• The inspector general’s office of the Department of Homeland Security should systematically review all instances of family separation, including of family members other than parents, to determine whether separation was in the child’s best interests.
  • Congress should prohibit the separation of families, including of children and their siblings, grandparents, aunts and uncles, or cousins, except when separation is in an individual child’s best interests.

“The border agency needs clear direction from the administration to end forcible family separation and other abusive practices,” Bochenek said. “And it’s up to Congress to provide the oversight to make sure the border agency complies.”

“Zero Tolerance” and Systematic Family Separation

In May 2018, then-Attorney General Jeff Sessions announced a “zero tolerance” policy under which parents – including those seeking asylum – would be prosecuted for illegal entry, and their children forcibly removed from their parents’ custody and reclassified as “unaccompanied.” White House chief of staff John Kelly told National Public Radio that month: “The children will be taken care of – put into foster care or whatever.”

The American Civil Liberties Union (ACLU) brought a court case to compel the US government to disclose how many children were separated from their parents under the policy. Authorities struggled to provide this information, eventually telling the court that more than 2,700 children had been forcibly separated from their parents in May and June 2018. On June 20, 2018, President Donald Trump issued an executive order that he said ended his administration’s forcible family separation policy.

A government report published in January 2019 found that “thousands” more children had been forcibly separated from their parents, and beginning much earlier, than the administration had previously acknowledged. A leaked draft policy document confirmed administration officials were discussing a family separation policy as of late 2017.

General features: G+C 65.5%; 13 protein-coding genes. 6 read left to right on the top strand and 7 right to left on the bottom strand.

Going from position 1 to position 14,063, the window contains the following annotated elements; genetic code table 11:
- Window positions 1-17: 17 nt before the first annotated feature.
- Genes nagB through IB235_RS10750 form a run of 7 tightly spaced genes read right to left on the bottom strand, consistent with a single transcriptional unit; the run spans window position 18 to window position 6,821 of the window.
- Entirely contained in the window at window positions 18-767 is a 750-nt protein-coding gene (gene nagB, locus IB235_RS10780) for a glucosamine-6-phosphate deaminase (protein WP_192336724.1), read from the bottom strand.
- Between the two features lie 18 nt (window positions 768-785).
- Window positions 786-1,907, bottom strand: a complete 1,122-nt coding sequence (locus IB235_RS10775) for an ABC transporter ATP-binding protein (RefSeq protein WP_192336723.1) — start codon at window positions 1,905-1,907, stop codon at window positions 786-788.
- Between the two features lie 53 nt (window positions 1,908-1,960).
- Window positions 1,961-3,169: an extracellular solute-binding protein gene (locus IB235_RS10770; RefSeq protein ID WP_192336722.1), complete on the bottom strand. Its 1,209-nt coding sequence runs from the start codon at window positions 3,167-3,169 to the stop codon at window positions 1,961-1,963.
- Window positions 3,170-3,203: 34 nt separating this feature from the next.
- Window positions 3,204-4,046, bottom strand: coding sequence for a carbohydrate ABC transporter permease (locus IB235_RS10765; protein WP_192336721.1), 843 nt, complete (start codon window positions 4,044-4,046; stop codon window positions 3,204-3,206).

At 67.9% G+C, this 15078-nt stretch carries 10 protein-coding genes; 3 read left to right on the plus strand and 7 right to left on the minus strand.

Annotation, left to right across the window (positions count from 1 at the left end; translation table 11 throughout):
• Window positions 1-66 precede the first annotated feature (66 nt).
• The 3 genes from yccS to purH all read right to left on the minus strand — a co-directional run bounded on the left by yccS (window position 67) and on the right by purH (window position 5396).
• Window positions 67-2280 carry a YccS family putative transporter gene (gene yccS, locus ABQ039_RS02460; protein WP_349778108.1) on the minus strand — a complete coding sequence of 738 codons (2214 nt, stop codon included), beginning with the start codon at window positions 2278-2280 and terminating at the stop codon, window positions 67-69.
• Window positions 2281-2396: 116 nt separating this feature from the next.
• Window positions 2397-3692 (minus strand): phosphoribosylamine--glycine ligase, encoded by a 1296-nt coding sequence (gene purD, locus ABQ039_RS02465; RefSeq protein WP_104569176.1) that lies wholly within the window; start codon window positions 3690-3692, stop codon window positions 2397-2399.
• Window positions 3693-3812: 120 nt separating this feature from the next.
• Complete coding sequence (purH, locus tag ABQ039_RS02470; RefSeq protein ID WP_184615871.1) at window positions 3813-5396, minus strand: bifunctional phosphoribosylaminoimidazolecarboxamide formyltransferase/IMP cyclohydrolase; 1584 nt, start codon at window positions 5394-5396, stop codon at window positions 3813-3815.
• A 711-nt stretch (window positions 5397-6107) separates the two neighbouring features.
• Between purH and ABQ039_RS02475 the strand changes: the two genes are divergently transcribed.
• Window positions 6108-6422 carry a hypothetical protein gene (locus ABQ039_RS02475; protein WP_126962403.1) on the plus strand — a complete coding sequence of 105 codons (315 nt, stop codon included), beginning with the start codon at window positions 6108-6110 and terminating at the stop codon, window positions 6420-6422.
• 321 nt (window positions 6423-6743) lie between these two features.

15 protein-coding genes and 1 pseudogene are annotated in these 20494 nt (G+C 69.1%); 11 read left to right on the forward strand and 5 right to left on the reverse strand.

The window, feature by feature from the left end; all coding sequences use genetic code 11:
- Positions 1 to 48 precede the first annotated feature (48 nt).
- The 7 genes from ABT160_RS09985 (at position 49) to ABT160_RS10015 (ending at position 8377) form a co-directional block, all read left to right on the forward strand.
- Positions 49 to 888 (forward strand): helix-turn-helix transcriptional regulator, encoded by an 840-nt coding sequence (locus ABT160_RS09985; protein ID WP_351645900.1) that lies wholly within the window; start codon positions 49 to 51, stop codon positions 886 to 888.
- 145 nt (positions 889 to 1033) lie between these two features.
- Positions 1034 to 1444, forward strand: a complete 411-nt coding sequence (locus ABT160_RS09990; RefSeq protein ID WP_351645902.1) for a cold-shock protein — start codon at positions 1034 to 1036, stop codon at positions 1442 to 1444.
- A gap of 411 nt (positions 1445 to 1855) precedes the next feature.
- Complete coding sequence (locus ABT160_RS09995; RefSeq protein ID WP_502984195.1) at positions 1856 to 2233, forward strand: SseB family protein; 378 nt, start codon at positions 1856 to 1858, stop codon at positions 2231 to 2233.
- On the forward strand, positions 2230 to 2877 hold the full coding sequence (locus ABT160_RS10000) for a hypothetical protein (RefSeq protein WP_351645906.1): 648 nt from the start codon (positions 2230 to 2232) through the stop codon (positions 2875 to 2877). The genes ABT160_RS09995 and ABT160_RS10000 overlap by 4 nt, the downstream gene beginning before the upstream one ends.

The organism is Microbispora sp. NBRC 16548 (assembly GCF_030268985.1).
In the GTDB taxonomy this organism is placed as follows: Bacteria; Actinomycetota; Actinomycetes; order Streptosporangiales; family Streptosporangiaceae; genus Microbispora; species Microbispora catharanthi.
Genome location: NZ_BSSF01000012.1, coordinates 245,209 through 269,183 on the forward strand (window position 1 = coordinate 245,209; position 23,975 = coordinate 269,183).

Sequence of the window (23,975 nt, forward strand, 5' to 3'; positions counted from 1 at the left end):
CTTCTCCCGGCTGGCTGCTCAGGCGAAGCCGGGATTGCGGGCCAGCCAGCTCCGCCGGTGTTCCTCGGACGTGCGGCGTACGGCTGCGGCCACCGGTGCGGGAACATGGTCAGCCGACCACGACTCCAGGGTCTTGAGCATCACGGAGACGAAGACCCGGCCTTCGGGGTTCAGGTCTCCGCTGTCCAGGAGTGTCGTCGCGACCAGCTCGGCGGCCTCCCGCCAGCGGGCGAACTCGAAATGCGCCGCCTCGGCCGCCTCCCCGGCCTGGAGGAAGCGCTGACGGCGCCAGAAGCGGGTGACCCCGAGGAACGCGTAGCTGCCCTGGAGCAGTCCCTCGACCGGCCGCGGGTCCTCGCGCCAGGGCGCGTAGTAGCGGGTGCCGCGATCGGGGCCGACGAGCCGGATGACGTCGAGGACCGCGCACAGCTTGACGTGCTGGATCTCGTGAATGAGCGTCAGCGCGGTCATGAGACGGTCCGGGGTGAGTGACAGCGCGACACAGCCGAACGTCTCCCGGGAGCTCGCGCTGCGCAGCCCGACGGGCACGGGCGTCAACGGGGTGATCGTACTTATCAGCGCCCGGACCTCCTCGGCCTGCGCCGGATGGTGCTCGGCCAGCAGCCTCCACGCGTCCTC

The government has acknowledged that forcible family separations continued after the formal end of the “zero tolerance” policy. In a court filing this February, it reported at least 245 separations between June 26, 2018, and February 5, 2019. By late May, the number had risen to 700, the ACLU reported. In some cases these were triggered by minor, nonviolent offenses – a 20-year-old nonviolent robbery conviction in one case and possession of a small amount of marijuana in another, in cases reviewed by the New York Times. Most of these cases did not list detailed reasons for the separation.

These figures do not include the number of children who were forcibly separated from relatives other than parents.

Children Distraught Without Their Parents

Children described days of not knowing where their parents had been taken and when, if ever, they would be reunited. For example, a 17-year-old boy from El Salvador, interviewed in Clint, said that he and his mother had crossed an international bridge 16 days before. He said:

We presented ourselves to border patrol agents, who then separated us. They refused to explain why they were doing so. Since that moment, I have not known where my mother is. I have not known if my mother was in the United States or elsewhere, or even if she was alive. I have been extremely worried about her.